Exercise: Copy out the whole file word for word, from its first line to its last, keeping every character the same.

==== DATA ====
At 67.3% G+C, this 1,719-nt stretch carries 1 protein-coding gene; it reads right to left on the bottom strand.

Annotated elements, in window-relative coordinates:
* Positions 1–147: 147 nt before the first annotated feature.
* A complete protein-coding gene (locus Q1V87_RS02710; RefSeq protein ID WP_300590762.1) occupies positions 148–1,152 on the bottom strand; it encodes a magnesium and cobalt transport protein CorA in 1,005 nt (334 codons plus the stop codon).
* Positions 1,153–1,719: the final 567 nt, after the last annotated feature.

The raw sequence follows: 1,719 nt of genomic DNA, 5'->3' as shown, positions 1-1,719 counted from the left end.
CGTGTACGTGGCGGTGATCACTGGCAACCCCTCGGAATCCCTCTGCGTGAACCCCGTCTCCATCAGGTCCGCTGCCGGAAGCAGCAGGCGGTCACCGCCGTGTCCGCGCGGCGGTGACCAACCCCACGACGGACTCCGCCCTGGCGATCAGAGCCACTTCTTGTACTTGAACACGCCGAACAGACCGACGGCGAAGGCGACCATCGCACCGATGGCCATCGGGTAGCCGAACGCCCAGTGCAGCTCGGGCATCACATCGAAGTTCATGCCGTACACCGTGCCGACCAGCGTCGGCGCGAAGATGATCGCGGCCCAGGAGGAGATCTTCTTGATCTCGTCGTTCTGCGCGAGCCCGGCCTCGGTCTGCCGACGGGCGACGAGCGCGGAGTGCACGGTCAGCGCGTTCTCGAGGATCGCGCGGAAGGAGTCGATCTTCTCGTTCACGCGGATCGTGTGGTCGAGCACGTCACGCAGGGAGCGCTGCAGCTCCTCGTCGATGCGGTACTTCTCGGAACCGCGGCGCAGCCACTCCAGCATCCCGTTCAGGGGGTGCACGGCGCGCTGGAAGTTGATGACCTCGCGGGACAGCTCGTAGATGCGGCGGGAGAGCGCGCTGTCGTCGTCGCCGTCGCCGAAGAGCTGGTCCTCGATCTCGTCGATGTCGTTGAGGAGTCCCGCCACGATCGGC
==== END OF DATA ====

At 67.3% G+C, this 1,719-nt stretch carries 1 protein-coding gene; it reads right to left on the bottom strand.

Annotated elements, in window-relative coordinates:
* Positions 1–147: 147 nt before the first annotated feature.
* A complete protein-coding gene (locus Q1V87_RS02710; RefSeq protein ID WP_300590762.1) occupies positions 148–1,152 on the bottom strand; it encodes a magnesium and cobalt transport protein CorA in 1,005 nt (334 codons plus the stop codon).
* Positions 1,153–1,719: the final 567 nt, after the last annotated feature.

The raw sequence follows: 1,719 nt of genomic DNA, 5'->3' as shown, positions 1-1,719 counted from the left end.
CGTGTACGTGGCGGTGATCACTGGCAACCCCTCGGAATCCCTCTGCGTGAACCCCGTCTCCATCAGGTCCGCTGCCGGAAGCAGCAGGCGGTCACCGCCGTGTCCGCGCGGCGGTGACCAACCCCACGACGGACTCCGCCCTGGCGATCAGAGCCACTTCTTGTACTTGAACACGCCGAACAGACCGACGGCGAAGGCGACCATCGCACCGATGGCCATCGGGTAGCCGAACGCCCAGTGCAGCTCGGGCATCACATCGAAGTTCATGCCGTACACCGTGCCGACCAGCGTCGGCGCGAAGATGATCGCGGCCCAGGAGGAGATCTTCTTGATCTCGTCGTTCTGCGCGAGCCCGGCCTCGGTCTGCCGACGGGCGACGAGCGCGGAGTGCACGGTCAGCGCGTTCTCGAGGATCGCGCGGAAGGAGTCGATCTTCTCGTTCACGCGGATCGTGTGGTCGAGCACGTCACGCAGGGAGCGCTGCAGCTCCTCGTCGATGCGGTACTTCTCGGAACCGCGGCGCAGCCACTCCAGCATCCCGTTCAGGGGGTGCACGGCGCGCTGGAAGTTGATGACCTCGCGGGACAGCTCGTAGATGCGGCGGGAGAGCGCGCTGTCGTCGTCGCCGTCGCCGAAGAGCTGGTCCTCGATCTCGTCGATGTCGTTGAGGAGTCCCGCCACGATCGGC